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Sex, Gender and Society - Essay Example

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In a reflective analysis of sex and gender in relation to society, the prevalent conception is that women have been the single prey of widespread gender stereotyping in the contemporary world. However, there have been several illumining research findings which underscore that is not the female gender alone who become victim to gender stereotyping, but males of particular societies are affected by the general gender stereotyping…
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Sex, Gender and Society
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Download file to see previous pages The fact of gender stereotyping therefore has put the spotlight back on the Caribbean male. (Lewis, 1994, p 76). In other words, it has become one of the most perceptible gendered realities that the men in the Caribbean territory are in crisis in the modern world and the Jamaican realities of gender regarding the marginalisation of black male substantiate the argument. In fact, the marginalisation of black male in the Caribbean territory, especially in Jamaica, has emerged one of the pertinent discourses in the contemporary discourses of Sex, Gender and Society. "Central to this discourse is the notion that men are increasingly missing from the higher echelons of the family, the classroom and the labour force. The marginalization thesis prompts a variety of understandings. On the one hand, the increased presence of Jamaican women in education, the labour force and as household heads suggests that the nation's traditional patriarchy is being reordered to produce a new female-dominated gender hierarchy." (Lindsay, 2002, p 56). This paper undertakes a reflective analysis of the thesis, with reference to the territory of Jamaica, that Caribbean men are in crisis examining the relevance and accuracy of this argument and finding the most illumining recommendations as resolution.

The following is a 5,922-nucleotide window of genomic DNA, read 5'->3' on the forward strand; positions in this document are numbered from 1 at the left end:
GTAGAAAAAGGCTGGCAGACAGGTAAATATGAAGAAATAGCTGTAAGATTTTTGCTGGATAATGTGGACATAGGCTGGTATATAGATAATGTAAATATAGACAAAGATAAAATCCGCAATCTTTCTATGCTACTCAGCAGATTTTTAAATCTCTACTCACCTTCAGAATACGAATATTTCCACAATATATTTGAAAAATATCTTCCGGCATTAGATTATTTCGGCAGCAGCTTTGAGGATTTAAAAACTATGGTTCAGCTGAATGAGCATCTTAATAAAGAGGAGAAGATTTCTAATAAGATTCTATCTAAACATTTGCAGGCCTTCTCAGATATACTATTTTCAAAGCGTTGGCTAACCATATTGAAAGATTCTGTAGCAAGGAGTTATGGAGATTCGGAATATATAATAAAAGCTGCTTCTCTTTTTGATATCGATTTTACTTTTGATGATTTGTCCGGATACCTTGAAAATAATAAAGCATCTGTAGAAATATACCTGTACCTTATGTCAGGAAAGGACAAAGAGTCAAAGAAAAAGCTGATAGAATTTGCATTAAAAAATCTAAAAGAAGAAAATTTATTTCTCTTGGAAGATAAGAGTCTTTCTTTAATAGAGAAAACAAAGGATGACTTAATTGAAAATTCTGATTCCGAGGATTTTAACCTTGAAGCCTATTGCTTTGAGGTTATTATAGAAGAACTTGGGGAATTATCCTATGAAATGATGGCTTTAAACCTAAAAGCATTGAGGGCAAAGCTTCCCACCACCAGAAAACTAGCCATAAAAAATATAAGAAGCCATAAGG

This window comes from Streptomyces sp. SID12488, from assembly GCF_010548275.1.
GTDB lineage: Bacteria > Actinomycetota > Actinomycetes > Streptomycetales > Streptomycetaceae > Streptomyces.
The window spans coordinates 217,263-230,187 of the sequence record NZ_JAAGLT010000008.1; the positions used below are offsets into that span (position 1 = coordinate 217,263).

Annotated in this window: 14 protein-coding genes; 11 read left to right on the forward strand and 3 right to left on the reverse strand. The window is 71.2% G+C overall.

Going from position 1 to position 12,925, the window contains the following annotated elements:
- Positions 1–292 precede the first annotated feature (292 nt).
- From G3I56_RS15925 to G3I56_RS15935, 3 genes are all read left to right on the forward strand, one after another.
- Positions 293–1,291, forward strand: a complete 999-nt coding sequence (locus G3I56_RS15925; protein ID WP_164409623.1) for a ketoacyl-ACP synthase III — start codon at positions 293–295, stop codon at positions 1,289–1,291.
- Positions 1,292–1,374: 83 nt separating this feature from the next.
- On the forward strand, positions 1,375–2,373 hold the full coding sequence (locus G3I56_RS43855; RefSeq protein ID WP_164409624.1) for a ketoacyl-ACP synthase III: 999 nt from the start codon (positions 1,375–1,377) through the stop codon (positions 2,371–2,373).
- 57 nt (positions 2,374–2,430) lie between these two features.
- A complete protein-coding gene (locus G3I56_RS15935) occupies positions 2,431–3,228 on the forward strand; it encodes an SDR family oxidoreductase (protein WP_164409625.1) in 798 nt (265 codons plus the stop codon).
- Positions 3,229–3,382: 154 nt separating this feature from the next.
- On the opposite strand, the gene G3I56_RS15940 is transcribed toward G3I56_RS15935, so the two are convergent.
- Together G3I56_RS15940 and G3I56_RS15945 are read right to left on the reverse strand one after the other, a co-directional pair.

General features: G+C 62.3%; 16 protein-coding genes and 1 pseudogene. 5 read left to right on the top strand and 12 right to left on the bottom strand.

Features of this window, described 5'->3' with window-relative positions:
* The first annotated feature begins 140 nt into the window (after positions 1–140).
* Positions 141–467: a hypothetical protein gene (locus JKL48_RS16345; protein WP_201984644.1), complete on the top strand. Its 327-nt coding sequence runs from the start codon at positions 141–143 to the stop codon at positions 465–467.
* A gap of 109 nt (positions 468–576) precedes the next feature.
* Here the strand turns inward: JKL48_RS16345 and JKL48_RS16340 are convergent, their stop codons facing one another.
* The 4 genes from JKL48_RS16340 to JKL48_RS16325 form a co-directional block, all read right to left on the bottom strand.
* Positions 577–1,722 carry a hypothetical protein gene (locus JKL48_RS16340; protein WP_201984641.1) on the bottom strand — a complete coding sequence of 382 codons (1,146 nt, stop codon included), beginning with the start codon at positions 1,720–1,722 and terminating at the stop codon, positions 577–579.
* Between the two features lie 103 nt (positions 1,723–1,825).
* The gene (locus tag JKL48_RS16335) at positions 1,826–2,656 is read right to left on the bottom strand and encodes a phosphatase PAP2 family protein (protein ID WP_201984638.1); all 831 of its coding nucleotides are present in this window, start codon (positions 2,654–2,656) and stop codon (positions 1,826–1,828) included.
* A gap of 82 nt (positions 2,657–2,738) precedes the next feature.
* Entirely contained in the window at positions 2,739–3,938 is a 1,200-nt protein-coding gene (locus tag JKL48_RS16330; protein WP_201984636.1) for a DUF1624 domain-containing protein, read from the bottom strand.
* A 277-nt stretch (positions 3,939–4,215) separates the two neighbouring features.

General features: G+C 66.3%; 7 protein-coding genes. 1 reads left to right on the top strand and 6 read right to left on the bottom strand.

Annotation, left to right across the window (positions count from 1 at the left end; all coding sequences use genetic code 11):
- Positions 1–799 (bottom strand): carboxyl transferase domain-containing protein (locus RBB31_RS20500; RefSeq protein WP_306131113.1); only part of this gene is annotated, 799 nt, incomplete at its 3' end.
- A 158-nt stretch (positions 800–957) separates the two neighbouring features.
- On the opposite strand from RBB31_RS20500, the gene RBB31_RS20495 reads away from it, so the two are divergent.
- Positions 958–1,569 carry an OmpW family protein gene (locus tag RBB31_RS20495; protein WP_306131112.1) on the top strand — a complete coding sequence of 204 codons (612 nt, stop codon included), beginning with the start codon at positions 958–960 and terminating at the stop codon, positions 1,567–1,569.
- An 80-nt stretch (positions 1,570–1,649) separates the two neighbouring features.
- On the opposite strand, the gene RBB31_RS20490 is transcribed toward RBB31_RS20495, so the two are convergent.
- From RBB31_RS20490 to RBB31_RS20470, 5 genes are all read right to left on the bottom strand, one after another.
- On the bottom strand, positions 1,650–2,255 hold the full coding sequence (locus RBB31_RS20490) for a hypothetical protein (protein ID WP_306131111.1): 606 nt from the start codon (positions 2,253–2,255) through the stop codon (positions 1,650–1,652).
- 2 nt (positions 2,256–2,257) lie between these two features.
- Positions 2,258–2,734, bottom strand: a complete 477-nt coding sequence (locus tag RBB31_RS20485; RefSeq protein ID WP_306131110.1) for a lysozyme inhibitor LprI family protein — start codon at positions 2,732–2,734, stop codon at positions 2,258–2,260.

One of the salient recent developments in feminist and gender studies in the Caribbean region is the emergence of studies of masculinities and the most appealing argument, based on the marginalisation thesis, is that the Caribbean male is an endangered species. There have been convincing data evidences and empirical supports to this significant argument by Lindsay, and the evidences from the education sector best substantiate the point. Thus, "the Anglophone Caribbean is one of the few regions where secondary school enrolment of girls exceeds that of boys. Additionally, by the 1986-87 academic year, total female enrolment at the University of the West Indies slightly exceeded that of males. By the end of 1992, 70 per cent of all graduates from the University of the West Indies Mona campus were female." (Reddock, 2004, p ix-x). Therefore, it is obvious that there are stunning empirical evidences to prove the accuracy of the argument which states that Caribbean men are in crisis. According to Lindsay, a clear understanding of the data regarding Caribbean women's participation in different areas of the family, workplace and classroom rarely suggests the increasing female dominance and converse male marginality. To her, the marginality of males in the land results not from any concrete material reality, but from a gender based methodological frame which identifies some data source and ignores others. That is to say, there are arguments in favour as well as against the data evidences of male marginalisation. "While a number of scholars have been able to challenge the marginalization thesis successfully, it continues to have great impact, causing expressions of concern from the highest levels of government and from quasi-governmental institutions at national and regional levels." (Reddock, 2004, p ix-x). Therefore, it is all but easy to conclude that there is great accuracy of the marginalizati ...Download file to see next pagesRead More
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